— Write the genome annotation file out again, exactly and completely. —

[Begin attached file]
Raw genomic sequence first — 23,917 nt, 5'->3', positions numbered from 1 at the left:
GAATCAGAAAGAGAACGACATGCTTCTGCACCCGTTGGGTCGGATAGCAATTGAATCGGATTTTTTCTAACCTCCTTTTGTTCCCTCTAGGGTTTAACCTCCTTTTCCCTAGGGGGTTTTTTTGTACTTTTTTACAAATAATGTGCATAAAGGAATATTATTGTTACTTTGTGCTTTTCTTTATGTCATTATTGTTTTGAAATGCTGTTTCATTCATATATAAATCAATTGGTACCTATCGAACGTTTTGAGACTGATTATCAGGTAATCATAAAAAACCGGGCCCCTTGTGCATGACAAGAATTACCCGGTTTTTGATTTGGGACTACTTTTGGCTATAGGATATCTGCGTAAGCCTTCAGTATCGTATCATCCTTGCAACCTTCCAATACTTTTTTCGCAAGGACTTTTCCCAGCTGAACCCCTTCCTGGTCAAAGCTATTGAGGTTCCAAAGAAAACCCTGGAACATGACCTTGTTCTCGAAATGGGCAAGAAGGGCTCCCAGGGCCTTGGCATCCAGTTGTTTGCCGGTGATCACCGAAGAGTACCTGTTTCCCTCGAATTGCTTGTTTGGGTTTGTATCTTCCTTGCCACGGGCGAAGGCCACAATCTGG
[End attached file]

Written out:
Raw genomic sequence first — 23,917 nt, 5'->3', positions numbered from 1 at the left:
GAATCAGAAAGAGAACGACATGCTTCTGCACCCGTTGGGTCGGATAGCAATTGAATCGGATTTTTTCTAACCTCCTTTTGTTCCCTCTAGGGTTTAACCTCCTTTTCCCTAGGGGGTTTTTTTGTACTTTTTTACAAATAATGTGCATAAAGGAATATTATTGTTACTTTGTGCTTTTCTTTATGTCATTATTGTTTTGAAATGCTGTTTCATTCATATATAAATCAATTGGTACCTATCGAACGTTTTGAGACTGATTATCAGGTAATCATAAAAAACCGGGCCCCTTGTGCATGACAAGAATTACCCGGTTTTTGATTTGGGACTACTTTTGGCTATAGGATATCTGCGTAAGCCTTCAGTATCGTATCATCCTTGCAACCTTCCAATACTTTTTTCGCAAGGACTTTTCCCAGCTGAACCCCTTCCTGGTCAAAGCTATTGAGGTTCCAAAGAAAACCCTGGAACATGACCTTGTTCTCGAAATGGGCAAGAAGGGCTCCCAGGGCCTTGGCATCCAGTTGTTTGCCGGTGATCACCGAAGAGTACCTGTTTCCCTCGAATTGCTTGTTTGGGTTTGTATCTTCCTTGCCACGGGCGAAGGCCACAATCTGG